New York Hound Not Fooling Around
OK hounds- you haven't let me down yet- I got great recs for San Francisco last summer-so here we go. Guttergourmet's wife and I with 7 year old are Seattle virgins coming for 2 weeks in mid-August. As always we will entertain my daughter during the day (Aquarium, Zoo, Space Needle, Pike Market (OK that's for me), Experience Museum (OK, also for me), whale watching, Ferry to Victoria, etc. other recs?) and have arranged for babysitters for 6 nights so Wife and I can EAT real food. During the days I plan to hit Salumi (gimme culatello)no less than 8 times (just finished reading Buford's "Heat" and have eaten multiple times at Mario Battali's restaurants in NY). Will also hit Matt's, I'll solo at Nishino one night and we're staying at the Fairmont so Shuckers looks good (more oyster recs please?!). So far planning Mistral, Dahlia Lounge, Harvest Vine , Wild Ginger and trying to choose among Herbfarm, Lampreia and Crush. Waddya say?
When at the Space Needle/Science Museum, I would suggest lunch at Tup Tim Thai--lower Queen Anne, on Roy, I believe (kiddy corner from KFC) my son loves the pad thai noodles, so your 7 year old should be fine there, too. I also go for pad thai there and my husband is all about there Panang curry. It's better than Wild Ginger any day of the week. For a dinner I'd recommend Osteria La Spiga on Capital Hill. Fresh made noodles...I'd go lasanga or if they have it, squash ravioli. Another fun lunch place would be Red Mill Burgers--found on Phinney Ridge and lower Magnolia...and maybe one more location that I'm blanking on. Get a chocolate/peanut butter shake--they use chunky p.b. and they're fabulous.
i agree but i would add Herbfarm back in (possibly at the top of your list) and the bar at Union (where you can get both bar menu and full menu), over Dahlia Lounge, Harvest Vine , Wild Ginger, Lampreia and Crush. Herbfarm is best on a Sunday when you can do the garden tour and earlier seating.
I realize I'm in the minority on this, but I've never been a fan of Union, despite having gone several times hoping to be won over. Service is uneven and I have never had a particularly memorable meal there.
If you must do Wild Ginger, try it for lunch. I believe the full menu is available and that way you don't lose one of your dinners.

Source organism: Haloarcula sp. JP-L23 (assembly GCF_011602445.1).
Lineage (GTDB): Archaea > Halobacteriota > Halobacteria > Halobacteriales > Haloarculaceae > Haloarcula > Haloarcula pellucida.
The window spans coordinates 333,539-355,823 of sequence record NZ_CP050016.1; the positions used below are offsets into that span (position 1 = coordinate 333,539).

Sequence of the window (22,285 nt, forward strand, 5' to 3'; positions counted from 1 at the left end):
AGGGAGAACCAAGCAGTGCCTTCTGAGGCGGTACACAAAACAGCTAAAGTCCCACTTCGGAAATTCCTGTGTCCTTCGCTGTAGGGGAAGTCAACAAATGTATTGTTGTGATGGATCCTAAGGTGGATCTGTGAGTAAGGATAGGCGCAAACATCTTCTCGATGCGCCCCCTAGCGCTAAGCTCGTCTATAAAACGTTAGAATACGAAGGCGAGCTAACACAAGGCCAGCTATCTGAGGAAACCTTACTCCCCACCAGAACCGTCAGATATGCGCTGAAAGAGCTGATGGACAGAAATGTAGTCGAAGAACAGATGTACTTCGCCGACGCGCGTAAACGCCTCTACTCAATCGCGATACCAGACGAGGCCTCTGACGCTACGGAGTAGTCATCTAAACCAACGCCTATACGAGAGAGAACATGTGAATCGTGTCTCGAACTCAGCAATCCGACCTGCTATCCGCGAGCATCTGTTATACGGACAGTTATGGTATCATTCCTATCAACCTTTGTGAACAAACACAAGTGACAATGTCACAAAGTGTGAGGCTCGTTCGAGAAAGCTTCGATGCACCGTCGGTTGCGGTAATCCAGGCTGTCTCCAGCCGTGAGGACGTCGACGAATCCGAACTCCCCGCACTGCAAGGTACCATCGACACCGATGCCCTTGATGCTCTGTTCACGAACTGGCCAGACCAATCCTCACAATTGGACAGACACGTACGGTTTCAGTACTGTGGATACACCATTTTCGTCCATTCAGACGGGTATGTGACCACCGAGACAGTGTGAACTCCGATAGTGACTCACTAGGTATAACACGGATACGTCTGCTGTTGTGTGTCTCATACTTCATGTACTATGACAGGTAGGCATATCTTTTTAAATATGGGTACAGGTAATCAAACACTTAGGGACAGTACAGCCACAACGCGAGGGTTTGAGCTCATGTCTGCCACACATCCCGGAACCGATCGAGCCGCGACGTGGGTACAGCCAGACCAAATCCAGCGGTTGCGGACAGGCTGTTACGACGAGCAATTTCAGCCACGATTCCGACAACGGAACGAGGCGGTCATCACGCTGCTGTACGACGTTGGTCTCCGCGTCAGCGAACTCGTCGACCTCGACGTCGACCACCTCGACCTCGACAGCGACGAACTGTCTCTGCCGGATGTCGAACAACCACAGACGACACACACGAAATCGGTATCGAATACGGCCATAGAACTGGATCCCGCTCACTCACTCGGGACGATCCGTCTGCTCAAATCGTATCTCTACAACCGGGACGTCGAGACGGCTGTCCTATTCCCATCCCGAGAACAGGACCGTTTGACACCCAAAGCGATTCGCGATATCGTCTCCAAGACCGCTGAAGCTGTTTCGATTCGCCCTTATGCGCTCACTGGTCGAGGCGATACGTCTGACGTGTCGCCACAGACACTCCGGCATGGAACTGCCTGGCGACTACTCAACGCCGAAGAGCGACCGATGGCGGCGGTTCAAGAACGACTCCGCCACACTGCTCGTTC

I also think you'll like Lark better than Crush and recommend you keep Harvest Vine in your top 5, especially if you can snag a seat at the copper-top bar.
I agree with lunch rather than dinner at Wild Ginger. During lunch they have several noodle dishes not available during dinner (Nonya noodles, Seven Elements soup (khao soi), Yin Yang noodles (ask them to add duck), Thai noodles (not really Thai as far as i can tell but still good)), plus prices are cheaper. Satay bar is ok but I would request the sunny dining room with windows looking out on Union ave if possible.
I agree with the opinion to drop the ginger and add monsoon.
in another respect, it's hard to reccomend anything to a foodie from a world class city! This town has a lot of mediocre food, Seattlites are often impressed when food comes to the table cooked properly, despite being uninspired.
that being said, I would avoid anything tom douglass. I know most won't agree with me.
tacos guyamas makes a good burrito.
We all have our own opinions here. Definitely hit a Tom Douglas restaurant. Dahlia is the original, Palace Kitchen and Lola are also quite good. Herbfarm is unique experience I doubt you could get in NY. If you can go on a Sunday they do a garden tour prior which is excellent.
I love Nishino. Get the tuna sashimi salad, my husband dreams about it. I'm not a fan of Wild Ginger. It's not bad, just not a great value for what it is and there are several better Asian restaurants in town. Mistral is excellent and a lovely dining experience.
I've had disappointing experiences at Harvest Vine. It's really the only authentic tapas restaurant here, but not nearly as good as I've had in other cities. Service is poor, prices are high for small portions.
Try Union, I had a lovely experience there. Great northwestern cuisine.
For oysters try the Brooklyn across from the Seattle Art Museum.
Top Pot donuts are quite good and large. Raspberry glazed is their specialty.
I would skip Chinese and Italian food here since you can get it much better back home.
The Fairmont has a nice indoor pool, make sure you bring your suits.
Go to Herbfarm if you want a banquet-style meal. Everyone gets the same tasting menu. Really quite disappointing.
Reiterating the dropping of Wild Ginger for Monsoon. Lunch at Green Leaf or Malay Satay Hut are also good choices. But, I can't say this enough, even if you have to go to Wild Ginger, make sure you don't miss Monsoon!